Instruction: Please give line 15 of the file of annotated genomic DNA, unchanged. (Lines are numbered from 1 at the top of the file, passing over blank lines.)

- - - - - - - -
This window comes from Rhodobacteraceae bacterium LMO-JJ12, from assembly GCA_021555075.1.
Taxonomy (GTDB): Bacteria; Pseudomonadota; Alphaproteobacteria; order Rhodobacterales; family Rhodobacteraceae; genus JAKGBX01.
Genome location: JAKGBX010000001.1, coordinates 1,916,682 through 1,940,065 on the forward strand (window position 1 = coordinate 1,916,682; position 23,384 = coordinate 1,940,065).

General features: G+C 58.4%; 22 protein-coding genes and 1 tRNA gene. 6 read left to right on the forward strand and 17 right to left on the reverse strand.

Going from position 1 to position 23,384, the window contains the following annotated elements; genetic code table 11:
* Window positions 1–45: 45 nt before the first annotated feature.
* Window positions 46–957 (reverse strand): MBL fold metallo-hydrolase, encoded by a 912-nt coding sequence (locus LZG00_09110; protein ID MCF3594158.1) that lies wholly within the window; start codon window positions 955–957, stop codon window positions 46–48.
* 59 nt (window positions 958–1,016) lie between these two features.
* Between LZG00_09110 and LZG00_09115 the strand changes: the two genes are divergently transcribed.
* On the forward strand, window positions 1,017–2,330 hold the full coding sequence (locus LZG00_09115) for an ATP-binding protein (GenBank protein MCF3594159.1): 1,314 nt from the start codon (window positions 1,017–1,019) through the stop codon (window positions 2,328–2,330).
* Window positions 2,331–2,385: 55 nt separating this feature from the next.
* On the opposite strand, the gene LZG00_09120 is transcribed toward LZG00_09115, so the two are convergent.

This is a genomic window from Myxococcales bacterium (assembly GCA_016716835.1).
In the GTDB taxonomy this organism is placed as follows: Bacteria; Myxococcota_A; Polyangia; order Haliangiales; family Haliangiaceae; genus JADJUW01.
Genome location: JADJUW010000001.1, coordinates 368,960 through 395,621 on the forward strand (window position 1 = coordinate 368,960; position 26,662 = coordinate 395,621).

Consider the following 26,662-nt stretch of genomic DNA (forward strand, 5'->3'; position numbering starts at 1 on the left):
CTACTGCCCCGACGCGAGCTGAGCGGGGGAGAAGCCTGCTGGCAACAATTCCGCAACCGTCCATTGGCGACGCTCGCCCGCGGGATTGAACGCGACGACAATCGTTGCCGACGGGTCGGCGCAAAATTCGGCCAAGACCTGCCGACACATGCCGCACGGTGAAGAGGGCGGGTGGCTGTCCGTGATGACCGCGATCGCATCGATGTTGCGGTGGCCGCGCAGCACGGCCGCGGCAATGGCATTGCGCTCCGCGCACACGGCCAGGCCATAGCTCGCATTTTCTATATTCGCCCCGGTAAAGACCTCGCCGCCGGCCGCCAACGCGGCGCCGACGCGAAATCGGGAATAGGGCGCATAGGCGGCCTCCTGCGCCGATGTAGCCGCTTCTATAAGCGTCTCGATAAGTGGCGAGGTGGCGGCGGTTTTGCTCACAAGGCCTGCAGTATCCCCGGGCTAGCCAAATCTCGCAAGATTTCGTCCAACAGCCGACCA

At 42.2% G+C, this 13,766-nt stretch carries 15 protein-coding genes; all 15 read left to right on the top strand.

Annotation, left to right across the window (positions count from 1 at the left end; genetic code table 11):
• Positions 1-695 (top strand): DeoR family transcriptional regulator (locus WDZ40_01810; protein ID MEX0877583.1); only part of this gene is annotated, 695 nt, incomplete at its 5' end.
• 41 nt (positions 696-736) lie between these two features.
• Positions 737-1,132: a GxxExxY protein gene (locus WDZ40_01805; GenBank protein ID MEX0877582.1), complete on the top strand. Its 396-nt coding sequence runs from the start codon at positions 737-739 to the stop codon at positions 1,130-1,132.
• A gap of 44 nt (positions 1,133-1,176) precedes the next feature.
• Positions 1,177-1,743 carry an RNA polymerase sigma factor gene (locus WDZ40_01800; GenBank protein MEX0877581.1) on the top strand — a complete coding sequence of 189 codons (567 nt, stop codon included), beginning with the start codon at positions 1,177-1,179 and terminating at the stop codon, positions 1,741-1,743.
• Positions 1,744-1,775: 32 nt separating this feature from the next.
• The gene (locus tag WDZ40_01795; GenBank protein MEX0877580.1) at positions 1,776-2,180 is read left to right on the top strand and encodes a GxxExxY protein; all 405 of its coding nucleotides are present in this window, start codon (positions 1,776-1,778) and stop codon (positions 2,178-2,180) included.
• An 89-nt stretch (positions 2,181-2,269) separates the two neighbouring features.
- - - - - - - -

Genome location: JADJUW010000001.1, coordinates 368,960 through 395,621 on the forward strand (window position 1 = coordinate 368,960; position 26,662 = coordinate 395,621).